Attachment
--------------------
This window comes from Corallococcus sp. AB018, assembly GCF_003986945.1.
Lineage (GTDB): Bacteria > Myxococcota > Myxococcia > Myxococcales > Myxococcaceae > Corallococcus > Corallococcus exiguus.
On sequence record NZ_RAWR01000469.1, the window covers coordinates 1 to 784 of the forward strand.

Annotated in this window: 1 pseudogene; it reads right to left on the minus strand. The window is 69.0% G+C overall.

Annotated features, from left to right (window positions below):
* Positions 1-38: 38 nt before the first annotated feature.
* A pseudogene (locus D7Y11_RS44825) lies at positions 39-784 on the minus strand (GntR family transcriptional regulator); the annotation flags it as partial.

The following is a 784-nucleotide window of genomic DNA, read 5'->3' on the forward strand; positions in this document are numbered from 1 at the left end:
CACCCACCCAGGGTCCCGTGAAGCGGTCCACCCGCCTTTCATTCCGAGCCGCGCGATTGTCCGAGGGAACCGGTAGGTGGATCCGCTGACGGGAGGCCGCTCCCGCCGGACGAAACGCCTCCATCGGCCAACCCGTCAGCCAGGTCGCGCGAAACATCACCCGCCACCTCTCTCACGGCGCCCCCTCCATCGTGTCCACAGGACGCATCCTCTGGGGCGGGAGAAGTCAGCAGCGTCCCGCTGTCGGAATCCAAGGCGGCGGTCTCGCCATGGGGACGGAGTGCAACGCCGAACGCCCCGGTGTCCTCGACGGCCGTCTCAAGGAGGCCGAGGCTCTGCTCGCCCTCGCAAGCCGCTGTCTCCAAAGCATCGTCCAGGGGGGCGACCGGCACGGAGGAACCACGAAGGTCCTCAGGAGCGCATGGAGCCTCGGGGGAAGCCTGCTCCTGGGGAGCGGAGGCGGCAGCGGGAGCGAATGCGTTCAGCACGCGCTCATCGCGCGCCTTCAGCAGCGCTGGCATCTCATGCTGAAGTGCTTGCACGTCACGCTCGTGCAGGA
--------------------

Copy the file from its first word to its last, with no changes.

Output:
This window comes from Corallococcus sp. AB018, assembly GCF_003986945.1.
Lineage (GTDB): Bacteria > Myxococcota > Myxococcia > Myxococcales > Myxococcaceae > Corallococcus > Corallococcus exiguus.
On sequence record NZ_RAWR01000469.1, the window covers coordinates 1 to 784 of the forward strand.

Annotated in this window: 1 pseudogene; it reads right to left on the minus strand. The window is 69.0% G+C overall.

Annotated features, from left to right (window positions below):
* Positions 1-38: 38 nt before the first annotated feature.
* A pseudogene (locus D7Y11_RS44825) lies at positions 39-784 on the minus strand (GntR family transcriptional regulator); the annotation flags it as partial.

The following is a 784-nucleotide window of genomic DNA, read 5'->3' on the forward strand; positions in this document are numbered from 1 at the left end:
CACCCACCCAGGGTCCCGTGAAGCGGTCCACCCGCCTTTCATTCCGAGCCGCGCGATTGTCCGAGGGAACCGGTAGGTGGATCCGCTGACGGGAGGCCGCTCCCGCCGGACGAAACGCCTCCATCGGCCAACCCGTCAGCCAGGTCGCGCGAAACATCACCCGCCACCTCTCTCACGGCGCCCCCTCCATCGTGTCCACAGGACGCATCCTCTGGGGCGGGAGAAGTCAGCAGCGTCCCGCTGTCGGAATCCAAGGCGGCGGTCTCGCCATGGGGACGGAGTGCAACGCCGAACGCCCCGGTGTCCTCGACGGCCGTCTCAAGGAGGCCGAGGCTCTGCTCGCCCTCGCAAGCCGCTGTCTCCAAAGCATCGTCCAGGGGGGCGACCGGCACGGAGGAACCACGAAGGTCCTCAGGAGCGCATGGAGCCTCGGGGGAAGCCTGCTCCTGGGGAGCGGAGGCGGCAGCGGGAGCGAATGCGTTCAGCACGCGCTCATCGCGCGCCTTCAGCAGCGCTGGCATCTCATGCTGAAGTGCTTGCACGTCACGCTCGTGCAGGA